When Will 49ers Contend?
by Glenn Dickey
Dec 13, 2006

The ups and downs of the 49ers season have their fans on an emotional roller coaster, but the truth is, they’re just about where they should be.

Before the season, most NFL observers figured the Niners as a 5-6 win team. I wrote that 6-10 would mean progress. When the 49ers won three straight in November, it seemed they might be moving into position for a run at a wild card, but the latest three-game losing streak has dashed those hopes. Truthfully, I’m more surprised by that winning streak than the current losing one.

When Mike Nolan inherited a 2-14 team from Dennis Erickson, I wrote that it would take three good drafts for the 49ers to become competitive. They’ve had what appears to be two good drafts since. They also lost two good players, Julian Peterson and Andre Carter, as free agents before this season started. Peterson has helped Seattle because the Seahawks are at the top of the NFC West. He wouldn’t have been as significant a factor for the 49ers, and they were right to pass on his big contract. Carter, from everything I’ve heard, just wanted out, because he didn’t like Nolan’s coaching approach.

Forty-Niner fans were spoiled by Bill Walsh and Joe Montana, who took the Niners from 2-14 to the first of five Super Bowl championships in just three seasons.

Nolan is not Walsh and Alex Smith is not Montana, but the only comparable coach/quarterback duo in the league now is in New England, with Bill Belichick and Tom Brady – and they’ve even had some problems this season.

From what I’ve observed of Nolan, he’s not at the level of coaches like Mike Shanahan and Mike Holmgren, both former 49er offensive coordinators, but he may be the second-best coach in the NFC West.

On the plus side, he’s been able to hold his team together. That was most obvious at the end of last season when the 49ers seemed to be beat down but rallied for a couple of wins at the end. This year, he seemed to take more charge of the defense after it went through a terrible early stretch, and the defense keyed that three-game win streak by holding the opposition to just 30 points in those games. Since then, the defense has gone backwards, but that’s largely due to injuries.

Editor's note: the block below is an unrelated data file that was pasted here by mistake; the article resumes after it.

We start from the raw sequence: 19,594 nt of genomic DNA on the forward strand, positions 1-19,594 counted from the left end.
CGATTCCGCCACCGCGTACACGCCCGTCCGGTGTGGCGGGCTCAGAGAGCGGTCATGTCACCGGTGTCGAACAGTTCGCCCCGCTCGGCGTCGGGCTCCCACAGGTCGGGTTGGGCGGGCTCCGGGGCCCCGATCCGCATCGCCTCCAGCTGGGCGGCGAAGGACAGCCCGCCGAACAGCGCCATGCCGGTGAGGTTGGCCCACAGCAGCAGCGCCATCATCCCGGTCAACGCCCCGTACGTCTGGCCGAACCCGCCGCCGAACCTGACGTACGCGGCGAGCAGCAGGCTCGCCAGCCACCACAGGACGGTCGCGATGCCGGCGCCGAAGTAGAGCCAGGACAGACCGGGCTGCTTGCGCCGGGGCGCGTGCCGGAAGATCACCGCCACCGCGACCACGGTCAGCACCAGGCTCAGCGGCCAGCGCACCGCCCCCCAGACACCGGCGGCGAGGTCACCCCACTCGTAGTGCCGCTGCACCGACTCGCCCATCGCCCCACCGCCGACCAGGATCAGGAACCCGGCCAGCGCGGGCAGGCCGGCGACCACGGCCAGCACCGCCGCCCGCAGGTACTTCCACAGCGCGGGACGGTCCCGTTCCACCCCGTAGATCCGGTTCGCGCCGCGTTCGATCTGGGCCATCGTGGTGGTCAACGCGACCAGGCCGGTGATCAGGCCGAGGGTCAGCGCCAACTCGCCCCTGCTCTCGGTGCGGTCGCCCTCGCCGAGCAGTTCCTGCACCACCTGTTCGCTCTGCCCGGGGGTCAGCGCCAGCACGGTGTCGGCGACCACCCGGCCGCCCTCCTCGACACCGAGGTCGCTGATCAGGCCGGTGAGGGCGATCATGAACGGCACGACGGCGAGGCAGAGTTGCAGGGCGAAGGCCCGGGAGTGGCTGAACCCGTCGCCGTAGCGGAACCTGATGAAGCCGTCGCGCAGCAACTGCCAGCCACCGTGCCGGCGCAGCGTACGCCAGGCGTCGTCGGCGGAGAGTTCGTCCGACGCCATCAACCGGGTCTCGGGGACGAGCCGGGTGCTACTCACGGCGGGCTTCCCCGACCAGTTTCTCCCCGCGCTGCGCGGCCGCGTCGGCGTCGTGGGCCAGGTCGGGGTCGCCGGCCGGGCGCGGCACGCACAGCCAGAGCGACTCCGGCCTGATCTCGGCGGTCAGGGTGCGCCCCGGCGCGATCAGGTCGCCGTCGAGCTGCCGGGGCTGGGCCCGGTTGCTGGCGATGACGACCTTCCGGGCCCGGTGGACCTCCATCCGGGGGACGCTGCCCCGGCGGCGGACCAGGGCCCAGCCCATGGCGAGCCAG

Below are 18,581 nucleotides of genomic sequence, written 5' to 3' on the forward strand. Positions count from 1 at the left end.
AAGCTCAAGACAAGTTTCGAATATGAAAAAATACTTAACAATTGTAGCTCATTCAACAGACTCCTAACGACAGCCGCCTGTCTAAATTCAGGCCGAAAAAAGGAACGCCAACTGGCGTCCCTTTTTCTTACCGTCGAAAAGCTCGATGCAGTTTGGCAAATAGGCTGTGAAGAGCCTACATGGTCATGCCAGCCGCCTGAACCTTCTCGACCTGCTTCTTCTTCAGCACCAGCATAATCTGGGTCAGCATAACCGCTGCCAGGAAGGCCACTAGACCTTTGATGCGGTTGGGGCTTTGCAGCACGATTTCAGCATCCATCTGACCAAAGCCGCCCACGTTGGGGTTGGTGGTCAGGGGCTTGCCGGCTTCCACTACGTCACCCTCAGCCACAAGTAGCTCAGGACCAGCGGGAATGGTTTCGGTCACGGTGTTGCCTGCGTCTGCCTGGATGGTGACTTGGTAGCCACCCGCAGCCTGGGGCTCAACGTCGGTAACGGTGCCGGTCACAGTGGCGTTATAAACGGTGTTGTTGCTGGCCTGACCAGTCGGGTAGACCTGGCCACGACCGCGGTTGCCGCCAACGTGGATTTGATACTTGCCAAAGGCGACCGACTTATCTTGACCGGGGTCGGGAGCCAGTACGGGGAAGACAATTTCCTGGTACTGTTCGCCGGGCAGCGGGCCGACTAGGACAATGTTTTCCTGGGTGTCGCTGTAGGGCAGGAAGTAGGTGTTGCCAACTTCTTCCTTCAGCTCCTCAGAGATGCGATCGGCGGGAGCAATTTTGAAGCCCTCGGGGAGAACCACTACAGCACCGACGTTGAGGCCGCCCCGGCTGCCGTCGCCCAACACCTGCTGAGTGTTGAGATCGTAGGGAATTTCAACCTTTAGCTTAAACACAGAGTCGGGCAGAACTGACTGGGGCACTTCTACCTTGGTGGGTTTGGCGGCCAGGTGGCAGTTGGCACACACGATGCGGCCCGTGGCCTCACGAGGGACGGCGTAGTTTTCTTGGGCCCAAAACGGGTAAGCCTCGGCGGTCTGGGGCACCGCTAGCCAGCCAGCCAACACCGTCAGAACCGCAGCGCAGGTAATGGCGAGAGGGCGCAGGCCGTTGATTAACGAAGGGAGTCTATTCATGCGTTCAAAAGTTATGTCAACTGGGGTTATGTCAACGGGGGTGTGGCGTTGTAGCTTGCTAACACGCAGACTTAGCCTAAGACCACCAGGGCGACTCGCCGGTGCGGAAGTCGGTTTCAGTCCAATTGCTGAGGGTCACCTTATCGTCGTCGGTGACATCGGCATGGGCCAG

The negative on Nolan is that he’s too conservative and totally inflexible. The loss to the Rams, when he chose not to go for it on fourth and inches, still rankles, because that was a game the 49ers could have and should have won. (They still could have won it if they hadn’t played that damnable “prevent defense”, which too often only prevents a team from winning.)

Nolan is so confident that his way is the right way that he never seems to look at what other coaches are doing, which means he’ll never get any better. What you see now is what you’ll always get, good and bad.

I’m more optimistic about Smith’s future. He’s still learning, not nearly fast enough to suit the more impatient 49er fans, but he’s got the ability to be very good. Not as good as Montana, but Montana was the best of his era. There’s a lot of room below that level for Smith to be successful.

Brett Favre said kind words to and about Smith after last Sunday’s game which was significant because Favre is a very plain-spoken man. He doesn’t say things just for effect. Trent Dilfer, now No. 2 for the Niners, said he thinks Smith has more potential than Seattle quarterback Matt Hasselback, though Dilfer and Hasselback are good friends. Dilfer also played behind Hasselback, so he has a good basis for comparison.